How can one approach have such diverse benefits?

I was asked the other day how it is that learning the Alexander Technique can have such a wide range of different benefits. People want to learn the Technique for all sorts of reasons, from helping manage chronic health problems through to enhancing sporting performance. A recent national research survey found that the most common reason for beginning Alexander lessons is musculoskeletal pain but there were also many other reasons (Figure).1

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So how can one approach help across such a wide range of areas? And why is it that people may begin lessons for one reason but often then discover additional unanticipated benefits?

Learning the Alexander Technique acts at a fundamental level − enabling us to change the way in which we react, move, stand, sit etc, and so to carry out our daily activities with less effort, less stress and more poise. With the help of an Alexander Technique teacher, we can become more aware of ourselves (mind-body) and our habits, quietening an over-active mind and discovering how to have more choice over how we respond in any situation. In parallel, through the practical experience gained in one-to-one lessons, including hands-on guidance, our natural movement coordination, balance and posture are gradually restored.

It’s easy to see how something like sporting performance could improve as a result of better movement coordination and balance. Perhaps it’s less obvious how certain health problems could also be helped. Let’s take the example of someone who develops back pain. If they then continue to go about their daily activities with the same habitual ways of moving, sitting, lifting etc − all of which are likely to put extra stress and strain on their back (and which, may have contributed to the problem in the first place), then in some cases their pain may take quite a while to resolve. If, instead, they are enabled to reduce their habitual interference in their natural movement and postural patterns, then the problem will have a greater opportunity to resolve itself (through the body’s natural healing processes). And, indeed, two large randomised controlled clinical trials have demonstrated significant long-term reductions in pain and associated disability for people with chronic back or neck pain who took one-to-one Alexander lessons. Other research has reported lessons leading to a reduction in performance-related anxiety in musicians, and improvements in psychological well-being, mood and confidence.4−6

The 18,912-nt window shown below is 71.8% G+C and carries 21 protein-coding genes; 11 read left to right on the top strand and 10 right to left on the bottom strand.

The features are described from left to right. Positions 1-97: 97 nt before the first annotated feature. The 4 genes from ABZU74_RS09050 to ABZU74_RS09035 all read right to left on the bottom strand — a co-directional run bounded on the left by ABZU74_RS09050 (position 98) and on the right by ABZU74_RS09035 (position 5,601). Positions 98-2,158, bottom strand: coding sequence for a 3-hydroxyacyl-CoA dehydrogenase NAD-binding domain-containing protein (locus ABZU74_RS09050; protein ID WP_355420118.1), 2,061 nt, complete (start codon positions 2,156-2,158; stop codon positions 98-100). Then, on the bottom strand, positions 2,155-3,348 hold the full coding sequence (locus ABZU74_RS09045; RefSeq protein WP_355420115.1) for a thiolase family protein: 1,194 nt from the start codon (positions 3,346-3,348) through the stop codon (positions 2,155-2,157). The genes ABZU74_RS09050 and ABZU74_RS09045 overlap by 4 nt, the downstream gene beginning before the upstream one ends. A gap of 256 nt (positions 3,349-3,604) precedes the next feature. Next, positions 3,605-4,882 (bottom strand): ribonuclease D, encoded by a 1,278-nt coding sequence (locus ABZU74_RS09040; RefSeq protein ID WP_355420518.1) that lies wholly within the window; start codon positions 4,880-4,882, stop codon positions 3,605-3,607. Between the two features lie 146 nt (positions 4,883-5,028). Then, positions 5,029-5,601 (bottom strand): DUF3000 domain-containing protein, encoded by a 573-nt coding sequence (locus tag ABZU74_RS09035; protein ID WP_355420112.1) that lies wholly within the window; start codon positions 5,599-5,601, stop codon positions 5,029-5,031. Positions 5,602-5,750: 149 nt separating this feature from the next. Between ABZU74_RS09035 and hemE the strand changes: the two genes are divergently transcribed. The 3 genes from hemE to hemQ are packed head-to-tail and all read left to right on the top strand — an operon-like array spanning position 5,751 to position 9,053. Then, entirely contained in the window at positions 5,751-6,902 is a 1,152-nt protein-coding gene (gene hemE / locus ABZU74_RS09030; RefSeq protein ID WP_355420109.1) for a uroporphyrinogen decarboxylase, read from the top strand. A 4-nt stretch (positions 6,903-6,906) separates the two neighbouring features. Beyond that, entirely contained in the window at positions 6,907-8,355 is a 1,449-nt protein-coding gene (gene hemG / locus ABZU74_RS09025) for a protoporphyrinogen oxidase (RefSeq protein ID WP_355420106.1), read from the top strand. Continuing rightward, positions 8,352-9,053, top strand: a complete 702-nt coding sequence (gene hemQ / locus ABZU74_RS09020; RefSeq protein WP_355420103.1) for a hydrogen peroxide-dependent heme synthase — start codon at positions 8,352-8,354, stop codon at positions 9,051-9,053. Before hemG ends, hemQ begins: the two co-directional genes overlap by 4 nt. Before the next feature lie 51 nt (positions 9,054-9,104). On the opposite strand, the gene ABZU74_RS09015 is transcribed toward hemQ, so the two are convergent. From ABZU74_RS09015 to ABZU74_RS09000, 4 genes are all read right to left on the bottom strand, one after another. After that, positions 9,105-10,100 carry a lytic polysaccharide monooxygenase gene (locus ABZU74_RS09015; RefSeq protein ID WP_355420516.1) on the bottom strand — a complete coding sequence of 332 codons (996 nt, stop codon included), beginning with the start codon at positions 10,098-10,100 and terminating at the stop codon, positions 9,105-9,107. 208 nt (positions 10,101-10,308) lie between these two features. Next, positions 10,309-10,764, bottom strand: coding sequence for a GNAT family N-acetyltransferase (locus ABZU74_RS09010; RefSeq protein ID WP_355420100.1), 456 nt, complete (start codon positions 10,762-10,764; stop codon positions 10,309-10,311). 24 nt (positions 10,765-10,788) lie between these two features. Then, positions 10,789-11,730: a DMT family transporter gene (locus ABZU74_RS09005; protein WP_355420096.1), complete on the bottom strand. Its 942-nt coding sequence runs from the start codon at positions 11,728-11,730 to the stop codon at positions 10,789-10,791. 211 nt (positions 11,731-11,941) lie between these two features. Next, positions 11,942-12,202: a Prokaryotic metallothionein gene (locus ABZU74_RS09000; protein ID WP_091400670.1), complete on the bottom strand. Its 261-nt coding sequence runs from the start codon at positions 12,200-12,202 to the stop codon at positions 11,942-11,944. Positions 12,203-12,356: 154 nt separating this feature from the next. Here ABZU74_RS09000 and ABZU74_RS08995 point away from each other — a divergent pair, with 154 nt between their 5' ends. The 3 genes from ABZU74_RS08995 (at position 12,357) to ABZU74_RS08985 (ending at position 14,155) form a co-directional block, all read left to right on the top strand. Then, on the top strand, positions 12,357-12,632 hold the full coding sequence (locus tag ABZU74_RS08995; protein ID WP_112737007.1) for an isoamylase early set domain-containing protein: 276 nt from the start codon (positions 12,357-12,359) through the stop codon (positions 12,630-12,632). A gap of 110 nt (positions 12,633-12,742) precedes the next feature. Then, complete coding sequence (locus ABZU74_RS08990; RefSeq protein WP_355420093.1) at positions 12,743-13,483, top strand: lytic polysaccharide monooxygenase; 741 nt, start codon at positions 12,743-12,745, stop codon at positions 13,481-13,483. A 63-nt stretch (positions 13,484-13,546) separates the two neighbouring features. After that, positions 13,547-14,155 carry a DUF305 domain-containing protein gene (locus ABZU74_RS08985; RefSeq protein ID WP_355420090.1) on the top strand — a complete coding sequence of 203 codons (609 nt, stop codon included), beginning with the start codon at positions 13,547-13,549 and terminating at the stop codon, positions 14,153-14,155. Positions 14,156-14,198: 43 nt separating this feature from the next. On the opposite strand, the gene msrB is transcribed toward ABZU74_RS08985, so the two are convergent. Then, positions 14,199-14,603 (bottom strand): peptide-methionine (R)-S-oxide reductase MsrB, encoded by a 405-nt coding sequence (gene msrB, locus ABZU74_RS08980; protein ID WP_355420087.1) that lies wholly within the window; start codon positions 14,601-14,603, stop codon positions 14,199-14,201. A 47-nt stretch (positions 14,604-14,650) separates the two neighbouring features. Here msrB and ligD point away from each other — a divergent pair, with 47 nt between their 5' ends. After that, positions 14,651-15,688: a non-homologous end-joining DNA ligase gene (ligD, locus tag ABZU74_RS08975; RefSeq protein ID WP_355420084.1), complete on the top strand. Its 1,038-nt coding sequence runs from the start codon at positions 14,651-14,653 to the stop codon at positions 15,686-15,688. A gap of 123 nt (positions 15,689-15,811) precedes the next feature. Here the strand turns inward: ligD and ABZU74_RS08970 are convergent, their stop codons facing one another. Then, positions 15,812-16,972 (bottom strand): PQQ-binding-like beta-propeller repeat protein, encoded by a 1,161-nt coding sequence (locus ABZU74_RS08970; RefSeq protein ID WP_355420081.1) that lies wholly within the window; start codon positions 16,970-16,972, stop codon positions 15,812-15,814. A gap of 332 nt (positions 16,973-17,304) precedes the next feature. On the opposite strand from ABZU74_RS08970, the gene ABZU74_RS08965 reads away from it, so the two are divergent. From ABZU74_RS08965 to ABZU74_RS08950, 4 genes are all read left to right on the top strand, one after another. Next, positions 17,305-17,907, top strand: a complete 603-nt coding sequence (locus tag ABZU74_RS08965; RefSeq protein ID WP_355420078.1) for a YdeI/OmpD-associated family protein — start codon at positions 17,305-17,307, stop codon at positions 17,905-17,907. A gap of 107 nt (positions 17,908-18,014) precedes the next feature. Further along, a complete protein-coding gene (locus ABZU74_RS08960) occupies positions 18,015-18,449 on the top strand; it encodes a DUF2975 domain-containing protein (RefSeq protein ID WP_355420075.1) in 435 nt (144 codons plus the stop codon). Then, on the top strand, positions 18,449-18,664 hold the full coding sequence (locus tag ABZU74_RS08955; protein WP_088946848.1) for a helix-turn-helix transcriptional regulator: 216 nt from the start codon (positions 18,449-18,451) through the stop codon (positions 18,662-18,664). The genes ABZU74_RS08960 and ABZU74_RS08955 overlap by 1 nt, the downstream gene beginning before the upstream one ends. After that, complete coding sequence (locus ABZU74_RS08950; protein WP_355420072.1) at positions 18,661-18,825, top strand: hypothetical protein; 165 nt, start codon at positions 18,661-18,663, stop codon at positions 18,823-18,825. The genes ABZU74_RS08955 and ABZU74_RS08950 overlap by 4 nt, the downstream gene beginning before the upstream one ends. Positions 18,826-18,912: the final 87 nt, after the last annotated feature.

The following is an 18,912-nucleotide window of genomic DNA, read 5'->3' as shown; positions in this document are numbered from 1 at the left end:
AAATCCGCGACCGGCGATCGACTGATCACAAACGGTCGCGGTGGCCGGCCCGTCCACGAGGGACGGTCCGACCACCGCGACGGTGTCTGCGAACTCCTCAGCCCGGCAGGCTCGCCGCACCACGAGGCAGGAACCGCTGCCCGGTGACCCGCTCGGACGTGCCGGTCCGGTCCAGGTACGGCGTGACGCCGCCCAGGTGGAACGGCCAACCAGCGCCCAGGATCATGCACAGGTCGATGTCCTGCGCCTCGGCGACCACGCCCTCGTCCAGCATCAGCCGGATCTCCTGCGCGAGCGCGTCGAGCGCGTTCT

More information: back pain trial, neck pain trial, other research.


  1. Eldred J, Hopton A, Donnison E, Woodman J, MacPherson H. Teachers of the Alexander Technique in the UK and the people who take their lessons: A national cross-sectional survey. Complementary Therapies in Medicine 2015;23:451−61.
  2. Little P, Lewith G, Webley F, Evans M, Beattie A, Middleton K, et al. Randomised controlled trial of Alexander technique lessons, exercise, and massage (ATEAM) for chronic and recurrent back pain. British Medical Journal 2008;337:a884.
  3. MacPherson H, Tilbrook H, Richmond S, Woodman J, Ballard K, et al. Alexander Technique lessons or acupuncture sessions for persons with chronic neck pain: A randomized trial. Annals of Internal Medicine 2015;163:653−62.
  4. Armitage J. Psychological change and the Alexander Technique. Unpublished doctoral dissertation 2009, University of Hull.
  5. Jones T and Glover L. Exploring the psychological processes underlying touch: Lessons from the Alexander Technique. Clinical Psychology and Psychotherapy 2012;10.1002/cpp.1824.
  6. Klein SD, Bayard C, Wolf U. The Alexander Technique and musicians: a systematic review of controlled trials. BMC Complementary and Alternative Medicine 2014;14:414. doi: 10.1186/1472-6882-14-414.